“My job as a journalist is to help”
Terrell on the streets of Lviv
Terrell Jermaine Starr gets out of a taxi.
Strapping his phone to a short selfie stick as we talk on a WhatsApp video call, he roams the streets of Lviv, passing the Corinthian columns of the city’s opera house. Less than two weeks earlier, he had helped relocate a woman named Iryna from kyiv to this city, so that she could leave her country. Irina has cancer. Looking for a safe place for treatment, she found Starr.
He drove a shotgun as they traveled a day and a half by car, a trip made longer by checkpoints and the rush of people fleeing war. On the road with Iryna, her husband, their 5-year-old son, Ivan, and Starr’s friend Andriy, he streamed live on MSNBC to a success with Ali Velshi. Starr spoke first, then handed the camera to Iryna as they drove. At the end of the segment, Velshi thanked Starr for his “remarkable” brand of reporting: “You’ve blurred all the lines between diplomacy and analysis and journalism, and I say that in the best way.
“You just do what you think is right.”
What Starr believes to be right has set him on a singular path in journalism. He’s more Oprah than Walter Cronkite, he says. “Oprah was a trained journalist and covered local news. She was relegated to a talk show because she was seen as too passionate, too biased.
“Having a heart and being compassionate – I model myself after her.”
In his early twenties, Starr decided to make Eastern Europe his part-time home and area of expertise. Now 41, he has found himself at the center of a war he considers senseless and tragic and rooted in a racism that reminds him of his country. He is black, from Detroit, and identifies as queer. He was a member of the Peace Corps and recipient of a Fulbright scholarship, speaks Russian and conversational Georgian, and serves on the Eurasia Center of the Atlantic Council. He says he pursued this work because of his faith. His pastor in Brooklyn sends him scriptures every morning. He wrote on his therapyhis experience as a black man in Ukraine, and says he channels some of his income to various causes, including the Kyiv Independent, an English-language Ukrainian media outlet; Lifeline Ukraine, a suicide prevention hotline; and the Ukrainian Armed Forces, giving directly to a crowdfunding campaign to support the country’s army. By his own description, he is very opinionated, and more than just a journalist: he is working to start a Ukrainian fashion resale business and a fur accessories business, sourcing hats and scarves from from a family in Uzbekistan. He hopes the sales – supplemented by donations from subscribers and supporters – will support his freelance work and the podcast he publishes every few weeks.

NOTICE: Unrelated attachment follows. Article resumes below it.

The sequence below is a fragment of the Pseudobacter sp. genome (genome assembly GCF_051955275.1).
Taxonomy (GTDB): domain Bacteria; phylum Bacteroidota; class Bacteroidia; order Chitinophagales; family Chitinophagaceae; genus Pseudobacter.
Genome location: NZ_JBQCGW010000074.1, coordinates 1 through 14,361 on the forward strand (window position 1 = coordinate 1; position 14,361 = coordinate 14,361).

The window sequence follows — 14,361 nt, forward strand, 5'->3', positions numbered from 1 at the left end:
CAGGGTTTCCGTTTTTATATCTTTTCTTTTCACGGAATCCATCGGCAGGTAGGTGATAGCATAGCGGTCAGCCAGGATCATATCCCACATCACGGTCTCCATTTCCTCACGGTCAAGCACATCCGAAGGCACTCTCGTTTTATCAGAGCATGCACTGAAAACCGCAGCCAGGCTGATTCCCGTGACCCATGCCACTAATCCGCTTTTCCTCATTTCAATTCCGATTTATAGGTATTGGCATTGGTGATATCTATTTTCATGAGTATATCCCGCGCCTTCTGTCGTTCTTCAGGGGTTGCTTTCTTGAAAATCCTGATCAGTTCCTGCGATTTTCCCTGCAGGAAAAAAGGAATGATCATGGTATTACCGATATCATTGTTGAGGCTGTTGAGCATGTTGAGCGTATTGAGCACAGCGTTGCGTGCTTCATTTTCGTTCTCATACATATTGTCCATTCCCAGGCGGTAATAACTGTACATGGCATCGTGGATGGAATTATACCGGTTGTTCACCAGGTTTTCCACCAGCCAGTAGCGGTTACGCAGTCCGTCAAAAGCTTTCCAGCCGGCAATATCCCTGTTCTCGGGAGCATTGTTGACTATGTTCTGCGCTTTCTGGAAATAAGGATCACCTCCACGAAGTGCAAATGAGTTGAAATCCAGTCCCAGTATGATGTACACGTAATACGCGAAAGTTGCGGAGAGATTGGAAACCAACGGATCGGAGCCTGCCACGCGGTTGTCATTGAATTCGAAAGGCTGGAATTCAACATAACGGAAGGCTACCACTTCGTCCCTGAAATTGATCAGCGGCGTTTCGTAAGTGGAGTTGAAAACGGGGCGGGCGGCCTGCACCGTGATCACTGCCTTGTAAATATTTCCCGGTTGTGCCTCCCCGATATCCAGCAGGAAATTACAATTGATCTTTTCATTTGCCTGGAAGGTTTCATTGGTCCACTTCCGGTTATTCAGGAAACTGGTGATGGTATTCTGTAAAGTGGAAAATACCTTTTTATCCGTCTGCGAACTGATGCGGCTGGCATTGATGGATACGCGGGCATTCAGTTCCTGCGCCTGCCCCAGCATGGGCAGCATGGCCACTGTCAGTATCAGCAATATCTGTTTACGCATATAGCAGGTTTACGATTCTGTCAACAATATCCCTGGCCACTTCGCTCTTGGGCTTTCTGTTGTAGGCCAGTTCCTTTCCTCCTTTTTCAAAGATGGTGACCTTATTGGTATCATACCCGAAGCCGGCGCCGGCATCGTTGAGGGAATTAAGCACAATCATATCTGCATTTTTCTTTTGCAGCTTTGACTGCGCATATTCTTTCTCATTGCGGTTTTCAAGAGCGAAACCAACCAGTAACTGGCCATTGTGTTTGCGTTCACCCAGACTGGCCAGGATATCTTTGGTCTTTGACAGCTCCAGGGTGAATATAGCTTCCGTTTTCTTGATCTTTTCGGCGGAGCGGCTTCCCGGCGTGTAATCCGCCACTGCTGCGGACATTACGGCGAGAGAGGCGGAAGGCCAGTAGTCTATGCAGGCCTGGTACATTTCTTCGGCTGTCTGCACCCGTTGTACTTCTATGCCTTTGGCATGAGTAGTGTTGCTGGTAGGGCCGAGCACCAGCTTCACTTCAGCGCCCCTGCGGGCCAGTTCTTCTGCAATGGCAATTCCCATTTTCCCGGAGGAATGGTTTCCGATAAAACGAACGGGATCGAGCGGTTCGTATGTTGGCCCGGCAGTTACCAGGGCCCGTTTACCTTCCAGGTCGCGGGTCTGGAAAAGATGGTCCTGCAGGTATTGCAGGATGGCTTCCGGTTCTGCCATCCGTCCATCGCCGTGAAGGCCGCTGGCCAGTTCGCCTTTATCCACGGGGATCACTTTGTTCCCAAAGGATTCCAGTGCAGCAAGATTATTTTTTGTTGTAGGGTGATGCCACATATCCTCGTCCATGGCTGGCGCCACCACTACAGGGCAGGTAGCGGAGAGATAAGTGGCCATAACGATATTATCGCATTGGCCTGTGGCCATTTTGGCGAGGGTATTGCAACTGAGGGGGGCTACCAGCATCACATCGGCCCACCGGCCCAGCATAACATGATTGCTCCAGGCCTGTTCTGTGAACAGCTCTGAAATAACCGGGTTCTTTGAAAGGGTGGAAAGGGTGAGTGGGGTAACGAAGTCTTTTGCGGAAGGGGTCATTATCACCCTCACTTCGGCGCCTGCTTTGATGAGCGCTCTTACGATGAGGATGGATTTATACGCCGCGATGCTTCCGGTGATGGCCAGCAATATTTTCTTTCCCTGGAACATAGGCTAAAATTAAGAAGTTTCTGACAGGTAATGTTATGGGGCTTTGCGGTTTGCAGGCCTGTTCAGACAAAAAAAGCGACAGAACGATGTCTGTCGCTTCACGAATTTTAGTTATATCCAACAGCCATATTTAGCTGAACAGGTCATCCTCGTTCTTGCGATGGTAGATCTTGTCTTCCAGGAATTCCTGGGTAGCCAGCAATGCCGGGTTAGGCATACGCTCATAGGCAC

When he entered journalism school in 2006 at the University of Illinois, social media was new and reshaping classroom discussions about “what should and shouldn’t be journalism.” Starr was 26, older than his mostly white classmates, and he wasn’t “sucked up in traditional newsroom notions,” he says. “With my style of journalism, people feel threatened, which I find incredibly bizarre.” He started out covering local politics for Illinois Public Radio and went on to write about two presidential campaigns, first for Fusion in 2016, then the Root in 2020.
“I understand white supremacy. I understand cis-heteronormative frameworks and how oppressive they are, and so I have a very complex view of systems of oppression,” he says. “And that helps me look at Ukraine with the sympathy I have.”
In Lviv, everyone around him is white.
People stop to take pictures as we speak. “I get this all the time,” he says. “Because I’m reporting, because I’m black — there’s a whole bunch of reasons.”
An older man walks up and, in broken English, asks if he’s a journalist.
“I’m a reporter and I’m talking with another reporter,” Starr replies.
The man said, “Putin to hell. Russian idiot. Idiot Russian President.
The two shake hands and part ways.
“It’s kind of normal for me.”